Ezekiel 1:1-3; 2:8-3:3 Contemporary English Version
Five years after King Jehoiachin of Judah had been led away as a prisoner to Babylonia, I was living near the Chebar River among those who had been taken there with him. Then on the fifth day of the fourth month of the thirtieth year, the heavens suddenly opened. The Lord placed his hand upon me and showed me some visions.
“Ezekiel, don’t rebel against me, as they have done,” The Lord said. “Instead, listen to everything I tell you. And now, Ezekiel, open your mouth and eat what I am going to give you.”
Just then, I saw a hand stretched out toward me. And in it was a scroll. The hand opened the scroll, and both sides of it were filled with words of sadness, mourning, and grief.
The Lord said, “Ezekiel, son of man, after you eat this scroll, go speak to the people of Israel.”
The Lord handed me the scroll and said, “Eat this and fill up on it.” So I ate the scroll, and it tasted sweet as honey.
Ezekiel 1:1-3, 2:8-3:3 Xylophagia is a condition involving the consumption of paper. Its causes are multiple, including developmental delay, psychiatric illness, learned behavior, or a malabsorption condition like celiac disease. Today’s lesson from the strangest book in the Bible, the book of Ezekiel, uses Xylophagia as the guiding image for receiving a revelation from the Divine.
Ezekiel, a wealthy priest of the temple in Jerusalem, was carried into exile after the city was captured by Babylonia. He lost everything in this calamity and struggled to make sense of how this has happened. He was inspired to explore the causes of the destruction, and what the outcomes mean for his community’s future and relationship to God. There is a lot of difficult, condemning words in his writing, but also one of the most beautiful movements of Scripture. Specifically, in chapters 9-11, the Spirit of God moves out of the temple in Jerusalem and into the hearts of the people in exile. The idea that God is present where the people are was a new concept in the history of theological reflection in ancient Israel.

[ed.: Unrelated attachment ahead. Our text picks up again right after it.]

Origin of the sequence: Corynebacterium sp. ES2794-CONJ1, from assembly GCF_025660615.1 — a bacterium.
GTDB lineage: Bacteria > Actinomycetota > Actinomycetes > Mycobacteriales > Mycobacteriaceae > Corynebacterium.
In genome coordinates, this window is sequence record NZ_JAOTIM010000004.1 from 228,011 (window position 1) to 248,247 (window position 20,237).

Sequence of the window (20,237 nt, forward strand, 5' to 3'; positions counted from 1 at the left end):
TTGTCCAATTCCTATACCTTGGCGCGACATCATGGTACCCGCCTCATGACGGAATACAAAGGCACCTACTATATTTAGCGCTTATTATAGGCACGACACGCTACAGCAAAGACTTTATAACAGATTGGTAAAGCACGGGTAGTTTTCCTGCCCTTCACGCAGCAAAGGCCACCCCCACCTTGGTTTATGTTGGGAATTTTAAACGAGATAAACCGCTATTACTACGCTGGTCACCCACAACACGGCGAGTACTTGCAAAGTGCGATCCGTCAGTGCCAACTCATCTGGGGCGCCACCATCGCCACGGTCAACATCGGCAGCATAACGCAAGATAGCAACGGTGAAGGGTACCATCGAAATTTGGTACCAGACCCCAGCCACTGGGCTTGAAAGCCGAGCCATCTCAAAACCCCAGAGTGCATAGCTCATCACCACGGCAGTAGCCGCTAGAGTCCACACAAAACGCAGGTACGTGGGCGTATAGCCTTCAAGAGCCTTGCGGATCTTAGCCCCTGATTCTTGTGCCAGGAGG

“Thus says the Lord God: Though I removed them far away among the nations, and though I scattered them among the countries, yet I have been a sanctuary to them for a little while in the countries where they have gone.” - Ezekiel 11:16
It’s a hopeful message for us today – that God follows God’s people where they are. All of this because Ezekiel was inspired to think in a new way during a difficult time.
Inspiration is a beautiful thing. We are likely to find it, especially in times like these, when all of our usual ways and means are disrupted. And who knows that will grow out of a new insight, learning, or revelation.
Ignaz Moscheles was a prominent composer and piano virtuoso in 19th century London and Leipzig. He grew up in a musical home with his father playing the guitar and hoping that his children would become musicians in adulthood. When Moscheles’s older sister resisted piano lessons at an early age, they were transferred to the younger Ignaz. And he was hooked. As a ten-year-old, Moscheles spent his free time at the library, searching for new and exciting sheet music, much to his piano teacher’s dismay. His piano teacher warned Ignaz about studying more eccentric pieces, “before developing a style based on more respectable models.” One day, the young Moscheles discovered Beethoven’s Sonata Pathétique in the library and was overwhelmed. Unable to afford the sheet music, he transcribed the entire piece out of the library copy, note by note, and took it home. There, against his teacher’s wishes, he practiced the piece over and over. Beethoven’s Sonata Pathétique especially, and later, the rest of Beethoven’s catalog would inspire and influence Moscheles’ for the rest of his life.
Sammy Angstman has recorded the first movement of Beethoven’s Sonata Pathétique. To listen to this, go to https://youtu.be/VSqqoFZAzO8.
May we seek inspiration. Who knows what new idea, practice, or insight will stay with us when this present trouble has ended.